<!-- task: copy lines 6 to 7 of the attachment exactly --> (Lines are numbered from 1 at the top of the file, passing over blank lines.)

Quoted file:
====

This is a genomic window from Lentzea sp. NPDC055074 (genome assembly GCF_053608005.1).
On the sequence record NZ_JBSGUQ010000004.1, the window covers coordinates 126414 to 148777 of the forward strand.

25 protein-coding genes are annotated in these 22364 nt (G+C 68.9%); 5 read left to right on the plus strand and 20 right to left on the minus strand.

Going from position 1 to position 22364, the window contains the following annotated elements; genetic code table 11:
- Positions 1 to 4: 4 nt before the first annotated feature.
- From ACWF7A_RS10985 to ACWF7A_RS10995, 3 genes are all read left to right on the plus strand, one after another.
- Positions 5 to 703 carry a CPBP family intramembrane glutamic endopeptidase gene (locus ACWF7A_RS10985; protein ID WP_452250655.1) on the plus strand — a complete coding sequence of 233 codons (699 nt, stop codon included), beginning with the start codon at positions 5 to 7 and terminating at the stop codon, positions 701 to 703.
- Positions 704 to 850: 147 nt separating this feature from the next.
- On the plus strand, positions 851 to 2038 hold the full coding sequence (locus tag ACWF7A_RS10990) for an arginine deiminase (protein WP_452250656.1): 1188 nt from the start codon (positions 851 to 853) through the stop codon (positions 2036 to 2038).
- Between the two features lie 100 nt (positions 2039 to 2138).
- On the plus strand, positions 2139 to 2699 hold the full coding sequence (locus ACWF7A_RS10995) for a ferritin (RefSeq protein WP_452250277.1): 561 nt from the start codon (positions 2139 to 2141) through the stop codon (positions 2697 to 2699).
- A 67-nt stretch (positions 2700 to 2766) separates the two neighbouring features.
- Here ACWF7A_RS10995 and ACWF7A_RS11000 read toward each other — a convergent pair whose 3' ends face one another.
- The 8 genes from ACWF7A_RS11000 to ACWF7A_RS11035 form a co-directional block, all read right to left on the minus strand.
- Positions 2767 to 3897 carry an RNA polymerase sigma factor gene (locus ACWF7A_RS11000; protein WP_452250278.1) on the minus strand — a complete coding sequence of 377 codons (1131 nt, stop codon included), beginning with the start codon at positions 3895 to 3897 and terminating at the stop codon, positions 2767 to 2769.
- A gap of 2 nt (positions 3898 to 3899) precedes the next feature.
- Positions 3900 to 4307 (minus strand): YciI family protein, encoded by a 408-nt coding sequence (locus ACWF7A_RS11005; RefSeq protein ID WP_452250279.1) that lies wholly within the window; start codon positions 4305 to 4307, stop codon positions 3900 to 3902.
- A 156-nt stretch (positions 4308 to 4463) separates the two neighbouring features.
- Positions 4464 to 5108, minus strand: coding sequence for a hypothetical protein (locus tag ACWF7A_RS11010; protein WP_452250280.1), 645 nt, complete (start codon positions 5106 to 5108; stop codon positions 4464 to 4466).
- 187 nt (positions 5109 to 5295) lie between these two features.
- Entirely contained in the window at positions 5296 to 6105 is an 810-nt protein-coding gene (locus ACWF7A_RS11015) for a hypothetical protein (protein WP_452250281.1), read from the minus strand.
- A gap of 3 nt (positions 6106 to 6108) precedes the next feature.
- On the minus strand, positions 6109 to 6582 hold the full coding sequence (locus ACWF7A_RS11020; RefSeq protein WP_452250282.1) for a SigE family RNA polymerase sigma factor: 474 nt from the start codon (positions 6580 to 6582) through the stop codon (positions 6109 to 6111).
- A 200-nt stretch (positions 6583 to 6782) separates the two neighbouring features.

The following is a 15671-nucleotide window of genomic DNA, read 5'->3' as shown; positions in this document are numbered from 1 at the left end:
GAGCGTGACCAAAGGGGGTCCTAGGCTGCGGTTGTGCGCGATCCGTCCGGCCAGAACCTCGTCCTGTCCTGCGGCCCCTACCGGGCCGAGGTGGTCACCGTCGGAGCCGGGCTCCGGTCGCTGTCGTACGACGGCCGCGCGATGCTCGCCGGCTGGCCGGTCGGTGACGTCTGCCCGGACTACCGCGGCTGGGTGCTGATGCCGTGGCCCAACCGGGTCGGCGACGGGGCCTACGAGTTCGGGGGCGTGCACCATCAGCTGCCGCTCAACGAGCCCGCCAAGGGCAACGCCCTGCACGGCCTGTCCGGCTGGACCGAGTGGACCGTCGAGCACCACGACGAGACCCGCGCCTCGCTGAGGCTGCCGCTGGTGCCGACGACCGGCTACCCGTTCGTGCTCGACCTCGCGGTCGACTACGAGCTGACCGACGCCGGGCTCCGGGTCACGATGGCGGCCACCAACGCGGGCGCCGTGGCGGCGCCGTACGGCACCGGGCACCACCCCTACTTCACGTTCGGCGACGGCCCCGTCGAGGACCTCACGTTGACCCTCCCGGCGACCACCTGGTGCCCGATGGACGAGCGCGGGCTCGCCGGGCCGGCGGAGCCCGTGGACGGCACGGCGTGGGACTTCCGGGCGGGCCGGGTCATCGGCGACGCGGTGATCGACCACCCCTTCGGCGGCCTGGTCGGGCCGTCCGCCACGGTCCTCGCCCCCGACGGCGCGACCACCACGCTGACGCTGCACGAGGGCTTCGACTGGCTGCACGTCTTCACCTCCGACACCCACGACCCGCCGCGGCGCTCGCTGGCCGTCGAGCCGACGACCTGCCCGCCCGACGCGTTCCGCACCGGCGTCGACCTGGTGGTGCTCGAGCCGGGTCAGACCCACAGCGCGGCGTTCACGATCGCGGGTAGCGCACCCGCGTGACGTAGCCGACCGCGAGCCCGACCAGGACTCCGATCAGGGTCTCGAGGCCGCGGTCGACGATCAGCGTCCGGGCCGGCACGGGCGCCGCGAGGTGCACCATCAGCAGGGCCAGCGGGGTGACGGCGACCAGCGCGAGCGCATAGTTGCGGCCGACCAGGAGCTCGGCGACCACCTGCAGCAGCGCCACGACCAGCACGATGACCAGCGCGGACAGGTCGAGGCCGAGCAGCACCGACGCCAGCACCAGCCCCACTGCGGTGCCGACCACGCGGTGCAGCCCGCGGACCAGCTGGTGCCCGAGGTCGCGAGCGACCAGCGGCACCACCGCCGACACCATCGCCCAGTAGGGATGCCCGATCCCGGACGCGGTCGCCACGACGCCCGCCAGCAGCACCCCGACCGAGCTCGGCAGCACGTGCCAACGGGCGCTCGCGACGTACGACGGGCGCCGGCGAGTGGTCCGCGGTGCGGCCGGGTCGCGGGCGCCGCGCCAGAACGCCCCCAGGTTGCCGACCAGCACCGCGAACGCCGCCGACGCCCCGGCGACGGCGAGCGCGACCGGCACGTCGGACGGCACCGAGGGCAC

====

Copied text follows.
- From ACWF7A_RS10985 to ACWF7A_RS10995, 3 genes are all read left to right on the plus strand, one after another.
- Positions 5 to 703 carry a CPBP family intramembrane glutamic endopeptidase gene (locus ACWF7A_RS10985; protein ID WP_452250655.1) on the plus strand — a complete coding sequence of 233 codons (699 nt, stop codon included), beginning with the start codon at positions 5 to 7 and terminating at the stop codon, positions 701 to 703.